ISSN: 2378-3176 UNOAJ

Urology & Nephrology Open Access Journal
Editorial
Volume 3 Issue 2 - 2016
Screening for Prostate Cancer with PSA in 2016
Christopher Eden*
The Royal Surrey County Hospital, UK
Received: April 27, 2016 | Published: April 28, 2016
*Corresponding author: Christopher Eden, The Royal Surrey County Hospital, Guildford, UK. Email:
Citation: Eden C (2016) Screening for Prostate Cancer with PSA in 2016. Urol Nephrol Open Access J 3(2): 00076. DOI: 10.15406/unoaj.2016.03.00076

Editorial

Thirty-five years following the discovery of prostate specific antigen or PSA we now have level 1 evidence that screening men for prostate cancer using PSA saves lives. PSA has recently come in for a lot of criticism due to its lack of complete sensitivity and specificity for detecting prostate cancer. Indeed, it is elevated by many non-cancerous conditions (increased age, increased size of prostate, urinary infection, urinary obstruction, prostate trauma and ejaculation) as well as being normal in a fifth of men with prostate cancer. However, urologists have always accepted this limitation and have used it only to identify men in whom we should take a greater interest to investigate the possibility of prostate cancer. Over the past decades there has been considerable uncertainty about the value of screening for prostate cancer but the following points constitute real game-changers in this debate and should prompt all middle-aged men to get their PSA checked.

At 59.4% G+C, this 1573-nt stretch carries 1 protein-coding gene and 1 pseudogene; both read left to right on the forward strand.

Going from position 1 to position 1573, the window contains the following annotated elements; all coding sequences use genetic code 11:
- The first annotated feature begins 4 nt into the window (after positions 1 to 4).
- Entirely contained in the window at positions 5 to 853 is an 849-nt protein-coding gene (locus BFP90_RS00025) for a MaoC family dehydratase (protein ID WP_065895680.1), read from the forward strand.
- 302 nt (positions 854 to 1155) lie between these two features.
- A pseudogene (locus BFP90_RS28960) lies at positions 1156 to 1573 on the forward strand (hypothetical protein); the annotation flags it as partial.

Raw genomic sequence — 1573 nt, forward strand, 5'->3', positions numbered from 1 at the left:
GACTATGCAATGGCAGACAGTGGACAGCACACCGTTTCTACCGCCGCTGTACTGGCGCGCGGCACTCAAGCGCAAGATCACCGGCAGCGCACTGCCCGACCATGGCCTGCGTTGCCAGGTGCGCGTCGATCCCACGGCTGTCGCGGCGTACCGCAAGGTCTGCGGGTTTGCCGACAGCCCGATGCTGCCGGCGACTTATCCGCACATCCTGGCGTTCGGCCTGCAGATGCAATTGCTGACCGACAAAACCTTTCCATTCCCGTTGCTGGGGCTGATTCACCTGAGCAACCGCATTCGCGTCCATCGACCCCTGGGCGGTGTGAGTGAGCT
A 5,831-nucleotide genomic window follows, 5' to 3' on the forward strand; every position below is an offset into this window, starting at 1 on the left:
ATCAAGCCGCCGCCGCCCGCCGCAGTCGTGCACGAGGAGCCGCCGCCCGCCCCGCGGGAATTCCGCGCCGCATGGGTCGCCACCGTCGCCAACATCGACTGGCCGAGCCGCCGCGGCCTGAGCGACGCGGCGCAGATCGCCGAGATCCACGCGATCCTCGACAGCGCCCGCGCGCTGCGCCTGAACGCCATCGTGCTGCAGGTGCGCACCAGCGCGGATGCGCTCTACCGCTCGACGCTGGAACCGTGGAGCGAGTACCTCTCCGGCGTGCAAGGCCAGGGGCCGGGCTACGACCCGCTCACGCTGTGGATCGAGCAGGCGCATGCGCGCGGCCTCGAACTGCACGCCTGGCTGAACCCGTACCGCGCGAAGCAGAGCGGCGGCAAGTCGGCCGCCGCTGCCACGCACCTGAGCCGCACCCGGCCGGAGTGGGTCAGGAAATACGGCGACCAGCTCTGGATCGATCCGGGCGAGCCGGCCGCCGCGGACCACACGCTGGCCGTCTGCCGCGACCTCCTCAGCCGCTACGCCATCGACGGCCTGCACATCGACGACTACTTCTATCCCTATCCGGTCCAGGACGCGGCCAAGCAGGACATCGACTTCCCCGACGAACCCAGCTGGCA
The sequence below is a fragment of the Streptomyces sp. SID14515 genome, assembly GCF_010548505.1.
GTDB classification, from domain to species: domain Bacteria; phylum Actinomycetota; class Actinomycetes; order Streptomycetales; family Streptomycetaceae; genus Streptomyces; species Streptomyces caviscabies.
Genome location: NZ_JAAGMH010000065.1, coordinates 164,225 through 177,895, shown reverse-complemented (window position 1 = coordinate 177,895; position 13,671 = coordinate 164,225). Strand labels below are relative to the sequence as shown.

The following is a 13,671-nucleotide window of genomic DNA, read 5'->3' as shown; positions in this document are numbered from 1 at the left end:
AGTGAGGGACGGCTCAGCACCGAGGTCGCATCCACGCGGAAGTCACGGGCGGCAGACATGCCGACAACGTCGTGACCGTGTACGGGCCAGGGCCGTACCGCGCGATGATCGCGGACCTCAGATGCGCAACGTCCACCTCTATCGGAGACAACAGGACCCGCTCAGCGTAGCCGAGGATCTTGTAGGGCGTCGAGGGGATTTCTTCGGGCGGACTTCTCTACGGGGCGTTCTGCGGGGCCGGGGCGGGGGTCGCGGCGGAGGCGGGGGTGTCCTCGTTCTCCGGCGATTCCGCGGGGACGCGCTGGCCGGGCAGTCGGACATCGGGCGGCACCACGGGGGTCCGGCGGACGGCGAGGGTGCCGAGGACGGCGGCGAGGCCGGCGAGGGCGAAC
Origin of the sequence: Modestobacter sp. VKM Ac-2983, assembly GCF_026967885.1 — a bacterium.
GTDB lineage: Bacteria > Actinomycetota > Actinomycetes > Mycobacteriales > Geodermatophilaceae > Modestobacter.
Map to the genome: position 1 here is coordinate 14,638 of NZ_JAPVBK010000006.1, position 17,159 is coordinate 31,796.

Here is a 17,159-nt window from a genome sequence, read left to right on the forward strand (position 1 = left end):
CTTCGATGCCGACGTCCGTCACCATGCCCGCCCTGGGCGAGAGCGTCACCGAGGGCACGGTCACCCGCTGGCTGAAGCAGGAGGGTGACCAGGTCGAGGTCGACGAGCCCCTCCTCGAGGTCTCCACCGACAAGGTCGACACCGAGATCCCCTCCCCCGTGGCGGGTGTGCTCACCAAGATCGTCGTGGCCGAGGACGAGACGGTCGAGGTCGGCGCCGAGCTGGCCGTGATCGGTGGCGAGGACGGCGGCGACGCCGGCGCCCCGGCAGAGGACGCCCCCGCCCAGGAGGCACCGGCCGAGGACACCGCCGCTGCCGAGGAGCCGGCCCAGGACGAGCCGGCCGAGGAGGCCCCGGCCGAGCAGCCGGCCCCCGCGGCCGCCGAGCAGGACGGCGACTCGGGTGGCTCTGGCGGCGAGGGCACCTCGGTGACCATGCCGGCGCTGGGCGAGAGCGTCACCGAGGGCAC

The european randomised study of screening for prostate cancer (ERSPC).

This trial recruited 182,000 men and randomised (allocated to either group randomly) them to be screened for prostate cancer or not. Screened men had PSA tests every 2-4 years and a prostate biopsy (sampling prostate tissue using a thin, hollow needle) if their PSA exceeded 3 ng/ml. In these patients, who have now been followed up for an average of 11 years, there was a 29% lower death rate due to prostate cancer than in non-screened patients. However, in the 20,000 Swedish patients in this study who had an average follow-up of 14 years, the reduction in the prostate cancer specific death rate was 44% with a 42% reduction of rate of metastasis (distant spread). The number of patients necessary to treat (NNT) to save one life from prostate cancer in this group was 12, which compares very favorably to the NNT for cancers that we already screen for: breast cancer (18); bowel cancer (29) and cervical cancer (10).

The prostate lung colorectal & ovarian cancer screening (PLCO) study has been discredited.

This smaller American study, whose results are routinely used to counter the evidence from the ERSPC, found 17% more cancers in screened men but no survival advantage. However, the study has since been discredited and it was heavily contaminated (44% of men in it had already had their PSA checked, so many prostate cancers had already been removed from this population) and there was poor adherence to randomised groups: 15% of men allocated to have their PSA checked didn’t attend for the test, 52% of men allocated to no PSA testing continued to have their PSA checked and only 31% of patients with a PSA over 4 ng/ml had a prostate biopsy.